How do you pay tribute to a 100-year-old masterwork while keeping it fresh? Ballet West will attempt it by premiering a new “The Rite of Spring” to Igor Stravinsky’s iconic score. As part of the triple-bill program that will run April 11-17 at the Capitol Theatre, the company will also perform works by George Balanchine and Jiří Kylián.
“ 'The Rite of Spring’ is very special to me,” said Ballet West artistic director Adam Sklute. “I was fortunate as a dancer to be cast in the Joffrey Ballet’s groundbreaking reconstruction in 1987 and tour the world.”
The original choreography by Vaslav Nijinsky for “The Rite of Spring” (“Le Sacre du Printemps”), which premiered in 1913, was lost and thought to be beyond recall while collaborator Stravinsky’s score remained in the forefront. A barrage of offenders, including controversy, mental illness and two world wars, were to blame.
The sensation it caused a century ago was due to its dramatic departure from expectations. As observer and dance writer Cyril Beaumont put it, parts of the dancing were “in complete opposition to the traditions of classical ballet."
The ballet has a scandalous lore, but it wasn’t based on carnality. It was actually quite innocent, with long, loose-fitting unisex frocks and jerking, stamping, weighted steps. Nijinsky’s choreography had an organic relationship with Stravinsky’s hammering, dissonant score.
After a decade-long effort that began in the late 1970s by choreographers and historians to piece together the lost treasure, Chicago’s Joffrey Ballet unveiled it for the world in 1987.
“I knew I wanted to commemorate its centennial but go in a very different direction from the Nijinksy choreography,” said Sklute, citing his desire for a contemporary take. He looked to Brooklyn native Nicolo Fonte, who has a reputation in the dance world for breathing new life into masterworks. Ballet West performed Fonte’s “Bolero” to the famous Ravel score in 2011.
“Nicolo (Fonte) has his own style. It is at once linear, athletic and powerful but also evocative and poetic,” Sklute said. “He has the special ability to bring out new and inventive angles to well-known pieces of music, to illuminate them in unique ways.”
Fonte does align himself with Nijinsky in some aspects, however, such as by evoking the idea of a ritual sacrifice for the good of a community.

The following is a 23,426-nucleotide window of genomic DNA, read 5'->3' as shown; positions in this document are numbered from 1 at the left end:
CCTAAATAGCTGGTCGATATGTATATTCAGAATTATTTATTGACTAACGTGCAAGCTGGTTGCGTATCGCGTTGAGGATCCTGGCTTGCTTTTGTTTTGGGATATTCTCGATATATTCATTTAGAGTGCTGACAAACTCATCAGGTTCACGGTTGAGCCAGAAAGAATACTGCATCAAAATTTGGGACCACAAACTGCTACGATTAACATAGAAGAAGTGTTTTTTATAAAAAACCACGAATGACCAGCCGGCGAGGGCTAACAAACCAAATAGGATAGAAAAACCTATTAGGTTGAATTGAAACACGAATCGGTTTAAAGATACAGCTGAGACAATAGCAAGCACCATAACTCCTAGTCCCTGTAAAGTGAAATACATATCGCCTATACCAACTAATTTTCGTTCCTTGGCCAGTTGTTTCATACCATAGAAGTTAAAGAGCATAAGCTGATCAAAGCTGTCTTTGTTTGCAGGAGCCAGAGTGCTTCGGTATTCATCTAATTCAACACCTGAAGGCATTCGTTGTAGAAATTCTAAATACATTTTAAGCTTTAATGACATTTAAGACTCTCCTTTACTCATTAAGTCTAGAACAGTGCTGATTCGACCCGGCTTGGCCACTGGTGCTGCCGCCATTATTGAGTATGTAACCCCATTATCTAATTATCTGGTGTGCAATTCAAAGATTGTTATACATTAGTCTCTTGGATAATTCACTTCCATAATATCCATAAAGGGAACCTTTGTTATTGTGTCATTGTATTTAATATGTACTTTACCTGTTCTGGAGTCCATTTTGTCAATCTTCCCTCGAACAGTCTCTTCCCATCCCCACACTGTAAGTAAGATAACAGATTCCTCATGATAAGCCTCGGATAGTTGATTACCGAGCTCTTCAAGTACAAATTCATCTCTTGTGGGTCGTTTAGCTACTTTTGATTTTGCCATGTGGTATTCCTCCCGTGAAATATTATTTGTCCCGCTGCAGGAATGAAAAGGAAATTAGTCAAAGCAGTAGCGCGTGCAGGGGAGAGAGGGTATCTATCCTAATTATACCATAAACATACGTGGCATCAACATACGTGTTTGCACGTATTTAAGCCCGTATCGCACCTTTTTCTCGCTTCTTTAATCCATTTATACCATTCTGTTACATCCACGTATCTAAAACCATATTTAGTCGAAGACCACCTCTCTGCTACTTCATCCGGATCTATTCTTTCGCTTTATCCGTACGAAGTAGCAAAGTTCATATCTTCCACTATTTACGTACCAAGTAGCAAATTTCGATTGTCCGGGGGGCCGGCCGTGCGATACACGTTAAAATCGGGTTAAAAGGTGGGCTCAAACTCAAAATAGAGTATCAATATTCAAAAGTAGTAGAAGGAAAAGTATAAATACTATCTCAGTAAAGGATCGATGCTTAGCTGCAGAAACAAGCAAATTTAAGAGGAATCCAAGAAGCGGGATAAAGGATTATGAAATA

“There is, in almost every section, a single outcast or ‘chosen one’ separate from the group," Sklute said. "He also addresses the theme of birth and rebirth by including a child in the ballet whose presence can represent anything from humanity to fertility.”
Also on the docket is George Balanchine’s “Divertimento No. 15,” named for the Mozart divertimento that accompanies it. Sandwiched between two intense ballets, it is meant to be a breath of fresh air.
“This work poses so many challenges to the dancers, however,” he said. “It requires absolute control of technique, speed and precision, all with a gentle style of presentation.”
The ballet was choreographed in 1956 for eight principal dancers, five women and three men, with an eight-woman ensemble. It is considered to have one of the great male variations in ballet repertoire and a climactic allegro variation for the fifth ballerina, whose dancing must match the musical virtuosity of the first violist.
Rounding out the evening is Kylián’s “Forgotten Land” set to Benjamin Britten’s “Sinfonia da Requiem.” Kylián is best known by Ballet West fans for his “Petite Mort,” which is one of the most requested works in the company’s repertoire.Comment on this story
Threading a theme of love and loss, Kylián attributed many sources of inspiration when premiering “Forgotten Land” in 1981. His visit to the composer’s disappearing coastline birthplace made a deep impression, as did paintings by Edvard Munch that depict three women in various stages of life.
The haunting, cerebral ballet boasts expressive duets and elongated movements that are both pleasing to the eye and thought-provoking.
Visit balletwest.org for more information.
If you go
What: Ballet West’s “The Rite of Spring”
When: April 11, 12 and 16-19 at 7:30 p.m. and April 19 at 2 p.m.
Where: Capitol Theatre, 50 W. 200 South, Salt Lake City
How Much: $29-$79
Tickets: 801-355-2787 or arttix.org